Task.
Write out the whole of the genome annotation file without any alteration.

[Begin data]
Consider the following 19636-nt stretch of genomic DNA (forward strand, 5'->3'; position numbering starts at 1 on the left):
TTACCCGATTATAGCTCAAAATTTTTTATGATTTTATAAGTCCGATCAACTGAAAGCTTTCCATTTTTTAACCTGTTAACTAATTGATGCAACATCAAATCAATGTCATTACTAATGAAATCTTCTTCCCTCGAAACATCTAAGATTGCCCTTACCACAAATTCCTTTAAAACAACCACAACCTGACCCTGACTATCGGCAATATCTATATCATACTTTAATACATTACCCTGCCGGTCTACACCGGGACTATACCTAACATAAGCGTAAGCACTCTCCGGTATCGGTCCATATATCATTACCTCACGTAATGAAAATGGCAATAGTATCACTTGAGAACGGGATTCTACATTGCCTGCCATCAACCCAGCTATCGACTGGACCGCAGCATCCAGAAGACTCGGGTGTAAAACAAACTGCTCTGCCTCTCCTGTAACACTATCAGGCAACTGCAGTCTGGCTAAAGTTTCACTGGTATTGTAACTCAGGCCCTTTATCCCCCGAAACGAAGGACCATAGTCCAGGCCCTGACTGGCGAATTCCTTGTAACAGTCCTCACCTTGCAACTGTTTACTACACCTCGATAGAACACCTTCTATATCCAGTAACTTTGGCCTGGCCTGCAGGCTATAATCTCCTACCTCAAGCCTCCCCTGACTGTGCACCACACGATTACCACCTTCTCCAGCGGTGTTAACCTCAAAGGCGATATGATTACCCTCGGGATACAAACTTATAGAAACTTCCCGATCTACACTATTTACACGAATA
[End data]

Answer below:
Consider the following 19636-nt stretch of genomic DNA (forward strand, 5'->3'; position numbering starts at 1 on the left):
TTACCCGATTATAGCTCAAAATTTTTTATGATTTTATAAGTCCGATCAACTGAAAGCTTTCCATTTTTTAACCTGTTAACTAATTGATGCAACATCAAATCAATGTCATTACTAATGAAATCTTCTTCCCTCGAAACATCTAAGATTGCCCTTACCACAAATTCCTTTAAAACAACCACAACCTGACCCTGACTATCGGCAATATCTATATCATACTTTAATACATTACCCTGCCGGTCTACACCGGGACTATACCTAACATAAGCGTAAGCACTCTCCGGTATCGGTCCATATATCATTACCTCACGTAATGAAAATGGCAATAGTATCACTTGAGAACGGGATTCTACATTGCCTGCCATCAACCCAGCTATCGACTGGACCGCAGCATCCAGAAGACTCGGGTGTAAAACAAACTGCTCTGCCTCTCCTGTAACACTATCAGGCAACTGCAGTCTGGCTAAAGTTTCACTGGTATTGTAACTCAGGCCCTTTATCCCCCGAAACGAAGGACCATAGTCCAGGCCCTGACTGGCGAATTCCTTGTAACAGTCCTCACCTTGCAACTGTTTACTACACCTCGATAGAACACCTTCTATATCCAGTAACTTTGGCCTGGCCTGCAGGCTATAATCTCCTACCTCAAGCCTCCCCTGACTGTGCACCACACGATTACCACCTTCTCCAGCGGTGTTAACCTCAAAGGCGATATGATTACCCTCGGGATACAAACTTATAGAAACTTCCCGATCTACACTATTTACACGAATA